Thursday, April 21, 2011

Bill Summers & Summers Heat, "Jam the Box" (1981)

I love hand-drawn album covers. Homeboy definitely got his roller-ruler out for this one.
For track 1 side 1, percussionist Bill Summers and his dream team the "Summers Heat" attempt to lay out a manifesto for the album, first addressing the question of "what is the box?" before proceeding to "jam" said box for the remainder of the LP. Naturally, this is accomplished over a crunchy drum machine beat and wonderfully nasty synth bass.

On the other hand, their thesis is not expressed with a great deal of conceptual rigour:

We gave you a beat, dance and call it what you want to
La la la la, this is what you're dancing to
It does have a name, after all
It's The Box, that is what we call it

We call it The Box,
Makes you jump right out your socks
Don't stop
We've got a lot to saaaaaay

Summer Heat, if it takes you eight lines to inform me that I'm dancing to a box, I'm not surprised you got a lot to say.

Bill Summers And Summers Heat - We Call It The Box by doggziller

This track is a heater but it does get a bit repetitive and I would normally mix out half-way. So if you get bored, do make sure you fast forward to the five-minute mark where Bill Summers at last gets down to brass tacks and defines the meaning of "the box".

I guess it's some kind of outer-space box? Bill doesn't explain it all that clearly, really.

Wednesday, April 20, 2011

Sonik Omi, "Sawan Bhadon" OST (1970)

As the lady waits without enthusiasm, the gentleman, struggling against the after-effects
of a stroke, attempts to grab her tit.
Back there in the early '00s a fad sprung up for Bollywood soundtracks among record collectors with an ear for groove. I still remember being stunned the first time I listened to a Bollywood mix put together by this guy (who hasn't updated his site since 2003 I note). I had to stream it with RealAudio 'cos those were the times and I was gob-smacked by the incredible eclecticism and exuberance of the music from composer/arrangers like RD Burman and the brothers Kalyanji Anandji. (Later, when I actually got my hands on some vinyl, I was gobsmacked again to realize that the audio quality was exactly as bad as that turn-of-the-century RealAudio stream, but I can live with that)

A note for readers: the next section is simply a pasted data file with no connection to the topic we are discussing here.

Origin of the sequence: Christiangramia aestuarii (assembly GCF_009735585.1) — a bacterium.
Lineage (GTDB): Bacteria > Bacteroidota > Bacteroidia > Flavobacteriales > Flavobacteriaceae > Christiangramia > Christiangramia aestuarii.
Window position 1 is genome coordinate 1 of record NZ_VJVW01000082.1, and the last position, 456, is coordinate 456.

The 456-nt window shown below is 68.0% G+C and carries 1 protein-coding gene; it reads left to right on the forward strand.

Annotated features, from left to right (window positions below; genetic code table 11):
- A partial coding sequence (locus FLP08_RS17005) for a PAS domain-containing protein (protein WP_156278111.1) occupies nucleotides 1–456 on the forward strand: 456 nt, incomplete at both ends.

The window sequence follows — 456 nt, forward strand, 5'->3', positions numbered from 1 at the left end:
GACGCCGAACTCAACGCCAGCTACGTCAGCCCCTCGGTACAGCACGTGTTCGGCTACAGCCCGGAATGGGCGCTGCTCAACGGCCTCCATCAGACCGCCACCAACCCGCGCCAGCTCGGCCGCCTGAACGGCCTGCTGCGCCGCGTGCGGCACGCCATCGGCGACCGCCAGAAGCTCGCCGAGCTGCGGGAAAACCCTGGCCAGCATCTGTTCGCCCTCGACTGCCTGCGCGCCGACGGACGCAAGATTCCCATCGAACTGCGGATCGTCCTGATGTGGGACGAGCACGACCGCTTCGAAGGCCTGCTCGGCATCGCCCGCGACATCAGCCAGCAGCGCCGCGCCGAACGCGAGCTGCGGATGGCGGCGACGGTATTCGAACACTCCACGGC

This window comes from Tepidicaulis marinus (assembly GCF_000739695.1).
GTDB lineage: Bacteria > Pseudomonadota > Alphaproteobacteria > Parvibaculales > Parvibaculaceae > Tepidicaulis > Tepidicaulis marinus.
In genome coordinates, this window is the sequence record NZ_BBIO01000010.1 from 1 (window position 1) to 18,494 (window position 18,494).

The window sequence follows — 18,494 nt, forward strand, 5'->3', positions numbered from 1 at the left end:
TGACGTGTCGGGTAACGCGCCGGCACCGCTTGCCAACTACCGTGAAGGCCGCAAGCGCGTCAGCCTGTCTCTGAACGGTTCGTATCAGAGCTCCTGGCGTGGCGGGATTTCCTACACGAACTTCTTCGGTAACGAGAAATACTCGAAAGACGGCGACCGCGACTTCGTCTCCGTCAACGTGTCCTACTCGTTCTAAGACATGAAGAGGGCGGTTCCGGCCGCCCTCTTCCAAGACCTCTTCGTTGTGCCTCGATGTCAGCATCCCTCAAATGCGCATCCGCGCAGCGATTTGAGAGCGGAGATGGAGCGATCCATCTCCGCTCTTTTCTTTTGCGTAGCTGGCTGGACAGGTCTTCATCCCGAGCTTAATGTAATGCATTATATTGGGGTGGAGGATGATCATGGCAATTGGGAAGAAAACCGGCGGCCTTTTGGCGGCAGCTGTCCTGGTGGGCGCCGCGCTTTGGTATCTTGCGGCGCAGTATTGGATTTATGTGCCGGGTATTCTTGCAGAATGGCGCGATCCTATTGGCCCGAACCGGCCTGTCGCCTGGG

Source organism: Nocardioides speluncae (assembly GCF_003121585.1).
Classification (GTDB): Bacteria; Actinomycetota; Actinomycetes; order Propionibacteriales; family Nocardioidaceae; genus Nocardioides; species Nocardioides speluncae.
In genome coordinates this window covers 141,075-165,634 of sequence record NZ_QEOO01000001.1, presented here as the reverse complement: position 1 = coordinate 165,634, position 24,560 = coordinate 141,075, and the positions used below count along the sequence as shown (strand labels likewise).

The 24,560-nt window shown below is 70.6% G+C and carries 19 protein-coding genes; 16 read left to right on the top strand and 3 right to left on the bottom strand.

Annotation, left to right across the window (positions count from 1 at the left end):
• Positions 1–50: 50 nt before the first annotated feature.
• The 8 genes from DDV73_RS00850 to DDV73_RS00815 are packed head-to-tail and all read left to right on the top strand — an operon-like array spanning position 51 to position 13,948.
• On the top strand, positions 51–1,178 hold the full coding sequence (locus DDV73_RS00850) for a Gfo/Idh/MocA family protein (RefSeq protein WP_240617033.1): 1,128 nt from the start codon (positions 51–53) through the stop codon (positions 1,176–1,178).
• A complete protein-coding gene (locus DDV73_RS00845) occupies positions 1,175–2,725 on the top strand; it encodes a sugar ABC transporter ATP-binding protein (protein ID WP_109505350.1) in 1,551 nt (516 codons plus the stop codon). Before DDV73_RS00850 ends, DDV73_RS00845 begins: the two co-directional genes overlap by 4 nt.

One of the nicer things about collecting Bollywood soundtracks is that they're actually not that "rare" - these are mainstream films for one of the world's largest populations after all - so getting hold of the heaters isn't as hard as you might expect, though during the peak of the fad e-bay prices for some soundtracks did get pretty silly. When Method Man and Busta Rhymes spat over "Dum Maro Dum", us diggers thought we would be riding this Bollywood shit all the way to the Grammys -  but even in nerd circles, fashion is fickle and soon enough attention moved on to the likes of Turkish psych-rock, Welsh acid-folk and harmonica music recorded by meteorite-riding bacteria that scientists believe may hold the key to understanding the origins of life on earth.

Sonik Omi - "Ankhen Meri Maikhana" by doggziller

Ah my darling, I tire of putting our faces real close but never actually kissing.
Let us consummate our love at last, by dancing together in front of a spurting fountain! 

Bollywood-style vocals are maybe an acquired taste for newbies - I built up an appreciation over long exposure when I owned a used car that had a radio locked on Hindi AM radio (also that car had but the one tape in it, which was Kool G Rap and Polo "Live and Let Die" - formative years for Yours Truly!)

The singer is of course Asha Boshle, because it is always Asha Boshle. I'm going to make up a statistic which is probably true - Asha does lead female vocals on 99% of all Bollywood songs from 1970-1990, which is also 14% of all songs, ever. She's now a granny and doesn't record quite so often - maybe only 50% of all Bollywood releases - but she still makes time to pop up in tracks like this one in which she displays a matronly concern for Aussie fast bowler Brett Lee's love life (shame for Brett that he was just a couple of years too early for AutoTune by the way - ah-cha!)

Finally, because we live in the Age of Wonders, you can also watch the pretty amazing scene that this song is used in: